A Companion to Old and Middle English Literature

By Laura Cooner Lambdin; Robert Thomas Lambdin | Go to book overview

2

Religious and Allegorical Verse

Gwendolyn Morgan

To speak of religious or allegorical verse in England during the ninth through the fifteenth centuries is to embrace the vast majority of extant Anglo-Saxon poetry and a goodly portion of that composed in Middle English. Allegory, especially in the high Middle Ages, was frequently more of a characteristic than a mode, and religion informed everyday life to a far greater degree than we expect today. Consequently, a study that attempted to address such breadth would necessarily run to multiple volumes. Moreover—and herein lies the essential problem—religion was not clear cut, despite the fact that Catholic Christianity existed as the only official religion in Western Europe. A plethora of recent studies on the issue have shown that the Christianization of Europe, especially in the rural areas, was frequently nominal until the twelfth or thirteenth century. After that time, two Christianities existed side by side through the sixteenth and even seventeenth centuries: first, the mainstream classical form upheld by the church; and second, a folk religion, a blending of pre-Christian beliefs, practices, and deities with the more essential elements of the mainstream religion that often seemed heretical to church officials. Where, then, does one draw the necessary boundaries in defining medieval religious and allegorical verse?

In order to facilitate a discussion that is neither redundant of the more standard treatments of religious poetry nor so broad as to cease to be helpful, let us first consider only that verse that is both religious and allegorical, thereby eliminating most sermons, the religious epics, clerical ballads, and so forth, which receive sufficient treatment elsewhere in this volume. This leaves us with a body of verse that can legitimately be called “wisdom literature,” which, in the words of Morton Bloomfield (17), provides “rules of conduct or control of the environment” while attempting to “suggest a scheme of life [and] to control life by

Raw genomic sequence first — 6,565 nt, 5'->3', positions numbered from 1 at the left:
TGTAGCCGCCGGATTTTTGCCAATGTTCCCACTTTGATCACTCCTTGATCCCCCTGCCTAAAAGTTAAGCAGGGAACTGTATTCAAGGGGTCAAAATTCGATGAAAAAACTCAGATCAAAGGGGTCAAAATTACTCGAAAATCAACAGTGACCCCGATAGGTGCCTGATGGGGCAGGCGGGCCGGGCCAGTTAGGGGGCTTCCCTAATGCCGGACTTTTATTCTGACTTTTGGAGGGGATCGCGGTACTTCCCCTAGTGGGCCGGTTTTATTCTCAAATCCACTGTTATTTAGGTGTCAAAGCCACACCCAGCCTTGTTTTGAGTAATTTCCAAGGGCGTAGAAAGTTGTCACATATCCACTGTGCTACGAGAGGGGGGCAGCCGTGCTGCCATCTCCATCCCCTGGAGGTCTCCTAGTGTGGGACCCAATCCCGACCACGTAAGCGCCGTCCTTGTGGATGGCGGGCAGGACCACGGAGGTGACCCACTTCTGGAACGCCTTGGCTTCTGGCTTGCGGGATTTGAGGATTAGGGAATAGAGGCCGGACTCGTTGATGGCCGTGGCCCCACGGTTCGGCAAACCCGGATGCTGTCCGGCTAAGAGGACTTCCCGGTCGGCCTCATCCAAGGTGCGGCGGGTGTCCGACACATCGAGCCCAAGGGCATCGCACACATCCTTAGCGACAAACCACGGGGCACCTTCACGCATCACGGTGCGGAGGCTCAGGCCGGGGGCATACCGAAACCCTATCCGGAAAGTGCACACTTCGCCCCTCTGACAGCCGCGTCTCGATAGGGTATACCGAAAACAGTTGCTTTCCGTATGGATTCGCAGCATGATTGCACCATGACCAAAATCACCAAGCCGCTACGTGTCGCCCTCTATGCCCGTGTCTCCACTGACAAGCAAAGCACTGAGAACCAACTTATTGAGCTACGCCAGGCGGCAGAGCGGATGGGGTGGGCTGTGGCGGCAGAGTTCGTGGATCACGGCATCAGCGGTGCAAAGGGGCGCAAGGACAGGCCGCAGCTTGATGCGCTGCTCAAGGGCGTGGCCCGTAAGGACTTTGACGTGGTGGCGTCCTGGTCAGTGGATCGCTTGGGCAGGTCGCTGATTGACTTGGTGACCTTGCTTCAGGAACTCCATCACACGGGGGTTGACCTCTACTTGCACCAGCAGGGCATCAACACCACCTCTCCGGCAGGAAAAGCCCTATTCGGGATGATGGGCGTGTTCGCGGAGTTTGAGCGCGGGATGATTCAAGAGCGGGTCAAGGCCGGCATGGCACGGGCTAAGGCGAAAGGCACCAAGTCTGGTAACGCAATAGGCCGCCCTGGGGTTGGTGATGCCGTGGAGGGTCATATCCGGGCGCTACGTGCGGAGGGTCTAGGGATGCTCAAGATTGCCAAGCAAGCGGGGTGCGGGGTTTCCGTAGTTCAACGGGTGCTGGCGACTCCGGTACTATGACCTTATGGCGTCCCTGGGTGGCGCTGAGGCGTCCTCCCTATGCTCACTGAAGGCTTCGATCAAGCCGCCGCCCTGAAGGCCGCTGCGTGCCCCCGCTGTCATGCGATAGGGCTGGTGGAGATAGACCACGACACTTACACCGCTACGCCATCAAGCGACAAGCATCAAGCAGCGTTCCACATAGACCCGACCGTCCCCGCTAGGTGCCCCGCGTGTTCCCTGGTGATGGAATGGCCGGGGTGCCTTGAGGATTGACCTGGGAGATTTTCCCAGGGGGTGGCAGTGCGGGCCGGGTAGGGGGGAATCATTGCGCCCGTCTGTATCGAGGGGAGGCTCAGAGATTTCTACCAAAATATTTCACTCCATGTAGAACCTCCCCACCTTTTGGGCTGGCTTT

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A Companion to Old and Middle English Literature
Table of contents

Table of contents

  • Title Page iii
  • Contents vii
  • Introduction ix
  • 1 - Old English and Anglo-Norman Literature 1
  • Selected Bibliography 23
  • 2 - Religious and Allegorical Verse 26
  • 3 - Alliterative Poetry in Old and Middle English 37
  • Selected Bibliography 48
  • 4 - Balladry 50
  • Selected Bibliography 66
  • 5 - The Beast Fable 69
  • Selected Bibliography 84
  • 6 - Breton Lay 86
  • 7 - Chronicle 98
  • 8 - Debate Poetry 118
  • Selected Bibliography 152
  • 9 - Medieval English Drama 154
  • 10 - Dream Vision 178
  • Selected Bibliography 196
  • 11 - Epic and Heroic Poetry 210
  • 12 - The Epic Genre and Medieval Epics 230
  • Selected Bibliography 253
  • 13 - The Fabliau 255
  • 14 - Hagiographic, Homiletic, and Didactic Literature 277
  • Selected Bibliography 294
  • 15 - Lyric Poetry 299
  • 16 - The Middle English Parody/ Burlesque 315
  • Selected Bibliography 333
  • 17 - Riddles 336
  • 18 - Romance 352
  • Selected Bibliography 373
  • 19 - Visions of the Afterlife 376
  • Selected Bibliography 394
  • Selected Bibliography 399
  • Index 425
  • About the Editors and Contributors 431
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